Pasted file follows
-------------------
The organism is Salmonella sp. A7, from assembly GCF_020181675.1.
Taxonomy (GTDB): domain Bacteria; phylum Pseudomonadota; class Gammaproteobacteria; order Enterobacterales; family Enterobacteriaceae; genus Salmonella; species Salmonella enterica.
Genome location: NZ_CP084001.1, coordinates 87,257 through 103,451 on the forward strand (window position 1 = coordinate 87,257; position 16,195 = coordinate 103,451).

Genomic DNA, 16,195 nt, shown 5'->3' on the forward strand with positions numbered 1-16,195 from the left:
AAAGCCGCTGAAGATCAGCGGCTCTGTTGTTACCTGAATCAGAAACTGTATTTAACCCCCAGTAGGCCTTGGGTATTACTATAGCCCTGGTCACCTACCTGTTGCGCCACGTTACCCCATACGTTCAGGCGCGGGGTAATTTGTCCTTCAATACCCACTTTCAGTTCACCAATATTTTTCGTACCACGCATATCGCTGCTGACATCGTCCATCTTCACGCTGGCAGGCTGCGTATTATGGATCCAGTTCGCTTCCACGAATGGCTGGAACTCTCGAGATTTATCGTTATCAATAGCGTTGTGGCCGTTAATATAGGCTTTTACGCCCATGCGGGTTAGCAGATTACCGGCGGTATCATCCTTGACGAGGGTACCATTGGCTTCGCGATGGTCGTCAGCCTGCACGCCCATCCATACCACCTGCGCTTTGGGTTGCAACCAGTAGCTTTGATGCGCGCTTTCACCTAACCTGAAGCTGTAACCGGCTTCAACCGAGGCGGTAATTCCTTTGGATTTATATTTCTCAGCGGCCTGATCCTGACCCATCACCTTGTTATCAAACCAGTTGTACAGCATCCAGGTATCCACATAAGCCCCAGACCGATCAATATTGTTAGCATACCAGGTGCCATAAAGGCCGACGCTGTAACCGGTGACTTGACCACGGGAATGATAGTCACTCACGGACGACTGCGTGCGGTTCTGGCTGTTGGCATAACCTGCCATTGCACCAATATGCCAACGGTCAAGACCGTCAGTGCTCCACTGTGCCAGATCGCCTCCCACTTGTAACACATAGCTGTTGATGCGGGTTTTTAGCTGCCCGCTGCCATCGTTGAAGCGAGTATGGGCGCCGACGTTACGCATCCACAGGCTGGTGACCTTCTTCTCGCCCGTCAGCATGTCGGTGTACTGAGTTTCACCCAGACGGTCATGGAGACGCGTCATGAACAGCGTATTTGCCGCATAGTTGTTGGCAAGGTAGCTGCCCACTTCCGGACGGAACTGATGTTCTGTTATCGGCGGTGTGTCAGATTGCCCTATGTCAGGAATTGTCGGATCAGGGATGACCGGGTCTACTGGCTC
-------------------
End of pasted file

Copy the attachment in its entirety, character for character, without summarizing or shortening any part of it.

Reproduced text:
The organism is Salmonella sp. A7, from assembly GCF_020181675.1.
Taxonomy (GTDB): domain Bacteria; phylum Pseudomonadota; class Gammaproteobacteria; order Enterobacterales; family Enterobacteriaceae; genus Salmonella; species Salmonella enterica.
Genome location: NZ_CP084001.1, coordinates 87,257 through 103,451 on the forward strand (window position 1 = coordinate 87,257; position 16,195 = coordinate 103,451).

Genomic DNA, 16,195 nt, shown 5'->3' on the forward strand with positions numbered 1-16,195 from the left:
AAAGCCGCTGAAGATCAGCGGCTCTGTTGTTACCTGAATCAGAAACTGTATTTAACCCCCAGTAGGCCTTGGGTATTACTATAGCCCTGGTCACCTACCTGTTGCGCCACGTTACCCCATACGTTCAGGCGCGGGGTAATTTGTCCTTCAATACCCACTTTCAGTTCACCAATATTTTTCGTACCACGCATATCGCTGCTGACATCGTCCATCTTCACGCTGGCAGGCTGCGTATTATGGATCCAGTTCGCTTCCACGAATGGCTGGAACTCTCGAGATTTATCGTTATCAATAGCGTTGTGGCCGTTAATATAGGCTTTTACGCCCATGCGGGTTAGCAGATTACCGGCGGTATCATCCTTGACGAGGGTACCATTGGCTTCGCGATGGTCGTCAGCCTGCACGCCCATCCATACCACCTGCGCTTTGGGTTGCAACCAGTAGCTTTGATGCGCGCTTTCACCTAACCTGAAGCTGTAACCGGCTTCAACCGAGGCGGTAATTCCTTTGGATTTATATTTCTCAGCGGCCTGATCCTGACCCATCACCTTGTTATCAAACCAGTTGTACAGCATCCAGGTATCCACATAAGCCCCAGACCGATCAATATTGTTAGCATACCAGGTGCCATAAAGGCCGACGCTGTAACCGGTGACTTGACCACGGGAATGATAGTCACTCACGGACGACTGCGTGCGGTTCTGGCTGTTGGCATAACCTGCCATTGCACCAATATGCCAACGGTCAAGACCGTCAGTGCTCCACTGTGCCAGATCGCCTCCCACTTGTAACACATAGCTGTTGATGCGGGTTTTTAGCTGCCCGCTGCCATCGTTGAAGCGAGTATGGGCGCCGACGTTACGCATCCACAGGCTGGTGACCTTCTTCTCGCCCGTCAGCATGTCGGTGTACTGAGTTTCACCCAGACGGTCATGGAGACGCGTCATGAACAGCGTATTTGCCGCATAGTTGTTGGCAAGGTAGCTGCCCACTTCCGGACGGAACTGATGTTCTGTTATCGGCGGTGTGTCAGATTGCCCTATGTCAGGAATTGTCGGATCAGGGATGACCGGGTCTACTGGCTC